Parents should not buy hoverboards – rechargeable, self-balancing, electricpowered, wheeled objects – for children who are under the age of 16, use them in the streets and don’t wear suitable helmets when riding. So say doctors at Kaplan Medical Center in Rehovot, who have in recent months treated many youngsters who have been hurt while riding them.
Some of the victims have had to undergo surgery to repair injuries caused when they fall or collide with another object, said Dr. Shai Mendler, a senior orthopedist at the hospital.
During Passover especially there were numerous hoverboard accidents, but many more are expected during the upcoming school vacation. Five children and teens in the Rehovot area alone fell and suffered fractured bones, and several needed surgery.
Nine-year-old Alon Sarig of Kibbutz Brenner was one of the children who took a bad fall during the festival.
He rode over a small bump, fell and broke his hand.
His parents had just bought him an expensive hoverboard (they cost around NIS 1,500 each). During the surgery, metal rods had to be inserted to strengthen the bone at the base of the hand. Alon was required to wear a plaster cast for four weeks following removal of the rods after 14 days.
Mendler said a growing number of youngsters and adults are turning up in the emergency room with hoverboard injuries, especially to the upper limbs.
Such devices can even be deadly especially if ridden in traffic.
According to the law, one may use a hoverboard only from age 16 and up, at a maximum speed of 13 miles per hour and wearing a helmet and remaining on sidewalks. For many reasons, it is healthier to walk.
Liran Sarig, Alon’s father, said hoverboards look “innocent and user friendly,” but that they must be ridden carefully and properly. Teens need training in a safe place and have to wear protective gear, he added.
COULD GENETICS INFLUENCE WHAT WE LIKE TO EAT? Have you ever wondered why you keep eating certain foods, even if you know they are not good for you? Gene variants that affect the way our brains work may be the reason, according to a new Spanish study.
Silvia Berciano, a predoctoral fellow at the Universidad Autonoma de Madrid who led the study, suggested that understanding the roles of genes in eating behaviors and food preferences could lead to personalized diets that are easier to follow. She presented her findings at the annual meeting recently of the American Society for Nutrition in Chicago.
“Most people have a hard time modifying their dietary habits, even if they know it is in their best interest,” said Berciano. “This is because our food preferences and ability to work toward goals or follow plans affect what we eat and our ability to stick with diet changes. Ours is the first study describing how brain genes affect food intake and dietary preferences in a group of healthy people.”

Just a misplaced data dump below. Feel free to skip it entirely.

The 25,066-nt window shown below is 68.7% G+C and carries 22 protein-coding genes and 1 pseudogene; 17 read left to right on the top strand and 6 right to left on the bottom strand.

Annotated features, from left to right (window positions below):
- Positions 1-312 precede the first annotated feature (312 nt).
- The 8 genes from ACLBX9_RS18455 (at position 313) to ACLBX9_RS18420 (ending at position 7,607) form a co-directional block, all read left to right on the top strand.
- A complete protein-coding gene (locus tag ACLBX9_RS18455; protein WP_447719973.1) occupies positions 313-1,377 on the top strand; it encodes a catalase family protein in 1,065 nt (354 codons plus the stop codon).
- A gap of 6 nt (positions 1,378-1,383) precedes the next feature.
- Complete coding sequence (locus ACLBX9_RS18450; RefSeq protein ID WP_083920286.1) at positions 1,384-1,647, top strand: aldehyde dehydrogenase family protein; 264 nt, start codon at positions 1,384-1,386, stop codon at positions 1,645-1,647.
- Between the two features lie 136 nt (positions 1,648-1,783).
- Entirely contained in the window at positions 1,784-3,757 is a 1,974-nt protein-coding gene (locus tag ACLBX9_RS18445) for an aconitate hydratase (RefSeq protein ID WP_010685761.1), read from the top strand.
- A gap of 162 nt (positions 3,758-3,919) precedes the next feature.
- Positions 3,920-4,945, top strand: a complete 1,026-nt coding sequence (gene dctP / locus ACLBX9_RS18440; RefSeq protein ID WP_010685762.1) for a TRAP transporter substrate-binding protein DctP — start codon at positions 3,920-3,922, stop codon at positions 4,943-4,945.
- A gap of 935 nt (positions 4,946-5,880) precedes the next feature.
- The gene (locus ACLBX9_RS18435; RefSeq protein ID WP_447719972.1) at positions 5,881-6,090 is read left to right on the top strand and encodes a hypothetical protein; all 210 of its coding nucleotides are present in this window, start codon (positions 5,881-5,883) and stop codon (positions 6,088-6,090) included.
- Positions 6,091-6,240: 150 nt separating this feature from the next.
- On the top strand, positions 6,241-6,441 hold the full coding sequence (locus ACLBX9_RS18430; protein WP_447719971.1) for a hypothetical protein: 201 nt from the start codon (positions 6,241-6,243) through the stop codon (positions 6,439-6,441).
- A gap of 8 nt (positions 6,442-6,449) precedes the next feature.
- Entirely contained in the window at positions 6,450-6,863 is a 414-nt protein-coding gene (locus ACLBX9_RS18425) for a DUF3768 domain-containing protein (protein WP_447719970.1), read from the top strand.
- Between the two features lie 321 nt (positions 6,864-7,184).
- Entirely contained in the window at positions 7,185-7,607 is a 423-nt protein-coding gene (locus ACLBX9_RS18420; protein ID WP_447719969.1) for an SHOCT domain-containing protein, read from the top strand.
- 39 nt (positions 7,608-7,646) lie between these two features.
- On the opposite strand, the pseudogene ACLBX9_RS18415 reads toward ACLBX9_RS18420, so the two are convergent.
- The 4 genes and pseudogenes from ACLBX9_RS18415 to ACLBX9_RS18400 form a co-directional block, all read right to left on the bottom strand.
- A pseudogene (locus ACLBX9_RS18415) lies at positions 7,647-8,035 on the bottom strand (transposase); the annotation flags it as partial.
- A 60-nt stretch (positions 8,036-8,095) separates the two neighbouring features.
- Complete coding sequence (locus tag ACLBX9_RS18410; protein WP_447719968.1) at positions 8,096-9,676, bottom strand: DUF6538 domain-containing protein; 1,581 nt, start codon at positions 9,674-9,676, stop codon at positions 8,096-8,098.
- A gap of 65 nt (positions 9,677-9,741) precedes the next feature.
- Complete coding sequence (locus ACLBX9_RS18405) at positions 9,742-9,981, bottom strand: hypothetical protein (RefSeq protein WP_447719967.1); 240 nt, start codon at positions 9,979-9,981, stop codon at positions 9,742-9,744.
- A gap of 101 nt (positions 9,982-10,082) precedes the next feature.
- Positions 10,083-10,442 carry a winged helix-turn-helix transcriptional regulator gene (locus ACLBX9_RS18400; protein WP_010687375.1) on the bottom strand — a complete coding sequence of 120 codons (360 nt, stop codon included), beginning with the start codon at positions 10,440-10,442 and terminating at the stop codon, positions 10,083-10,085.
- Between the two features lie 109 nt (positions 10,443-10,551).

Although previous research has identified genes involved with behaviors seen in eating disorders such as anorexia or bulimia, little is known about how natural variation in these genes could affect eating behaviors in healthy people. Gene variation is a result of subtle DNA differences among individuals that make each person unique.
For the new study, the researchers analyzed the genetics of 818 men and women of European ancestry and asked them about their diet; they found that the genes they studied did play a significant role in a person’s food choices and dietary habits. For example, higher chocolate intake and a larger waist size was associated with certain forms of the oxytocin receptor gene, and an obesity-associated gene played a role in vegetable and fiber intake. They also observed that certain genes were involved in salt and fat intake.
The new findings could be used help minimize the risk for common diseases, such as diabetes, cardiovascular disease and cancer by tailoring diet-based prevention and therapy to the specific needs of the individual.
“The knowledge gained through our study will pave the way to better understanding of eating behavior and facilitate the design of personalized dietary advice that will be more amenable to the individual, resulting in better compliance and more successful outcomes,” said Berciano.
The researchers plan to perform similar investigations in other groups of people with different characteristics and ethnicities to better understand the applicability and potential impact of these findings.
They also want to investigate whether the identified genetic variants associated with food intake are linked to increased risks for disease or health problems.
SALIVARY GLAND TREATMENT AT PORIYA More than 25 complicated operations for the removal of salivary glands have been prevented by activity at the center for treatment of salivary glands at Poriya Medical Center in Tiberias. The center was opened a year ago by Dr. Yehonatan Gottlieb in the maxillofacial surgery department headed by Dr. Imad Abu El Na’aj.
Most of the procedures are carried out in the outpatient clinic with only local anesthesia and no need to remain overnight, thus complications are minimized.
Over 100 patients have been treated there, the youngest three years old and the oldest 87, said Gottlieb.
The most common problem is blockage of the salivary glands, which is treated with sialoendoscopy, a minimally invasive technique that facilitates for salivary gland surgery. A small endoscope is placed into the salivary glands through the salivary ducts that empty into the mouth.
“We have managed to prevent more than 25 operations for removal of the gland. Patients are sent home after 30 minutes of supervision and most proceed to have a normal day,” Gottlieb said.
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